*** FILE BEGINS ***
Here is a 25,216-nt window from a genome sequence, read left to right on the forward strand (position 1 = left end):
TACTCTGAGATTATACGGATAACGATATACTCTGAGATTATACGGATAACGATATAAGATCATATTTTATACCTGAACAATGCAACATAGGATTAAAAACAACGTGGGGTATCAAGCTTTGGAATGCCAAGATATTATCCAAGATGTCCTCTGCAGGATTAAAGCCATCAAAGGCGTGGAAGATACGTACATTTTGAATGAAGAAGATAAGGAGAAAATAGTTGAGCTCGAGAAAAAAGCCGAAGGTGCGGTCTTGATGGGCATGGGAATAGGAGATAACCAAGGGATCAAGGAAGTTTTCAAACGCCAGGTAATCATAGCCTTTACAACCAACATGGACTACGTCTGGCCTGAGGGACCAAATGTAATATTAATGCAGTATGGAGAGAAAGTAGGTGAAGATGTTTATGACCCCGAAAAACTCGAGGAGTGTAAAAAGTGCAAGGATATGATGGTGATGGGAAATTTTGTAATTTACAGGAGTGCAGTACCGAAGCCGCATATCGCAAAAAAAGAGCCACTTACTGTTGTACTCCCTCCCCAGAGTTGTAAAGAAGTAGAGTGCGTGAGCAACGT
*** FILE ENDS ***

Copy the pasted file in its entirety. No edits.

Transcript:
Here is a 25,216-nt window from a genome sequence, read left to right on the forward strand (position 1 = left end):
TACTCTGAGATTATACGGATAACGATATACTCTGAGATTATACGGATAACGATATAAGATCATATTTTATACCTGAACAATGCAACATAGGATTAAAAACAACGTGGGGTATCAAGCTTTGGAATGCCAAGATATTATCCAAGATGTCCTCTGCAGGATTAAAGCCATCAAAGGCGTGGAAGATACGTACATTTTGAATGAAGAAGATAAGGAGAAAATAGTTGAGCTCGAGAAAAAAGCCGAAGGTGCGGTCTTGATGGGCATGGGAATAGGAGATAACCAAGGGATCAAGGAAGTTTTCAAACGCCAGGTAATCATAGCCTTTACAACCAACATGGACTACGTCTGGCCTGAGGGACCAAATGTAATATTAATGCAGTATGGAGAGAAAGTAGGTGAAGATGTTTATGACCCCGAAAAACTCGAGGAGTGTAAAAAGTGCAAGGATATGATGGTGATGGGAAATTTTGTAATTTACAGGAGTGCAGTACCGAAGCCGCATATCGCAAAAAAAGAGCCACTTACTGTTGTACTCCCTCCCCAGAGTTGTAAAGAAGTAGAGTGCGTGAGCAACGT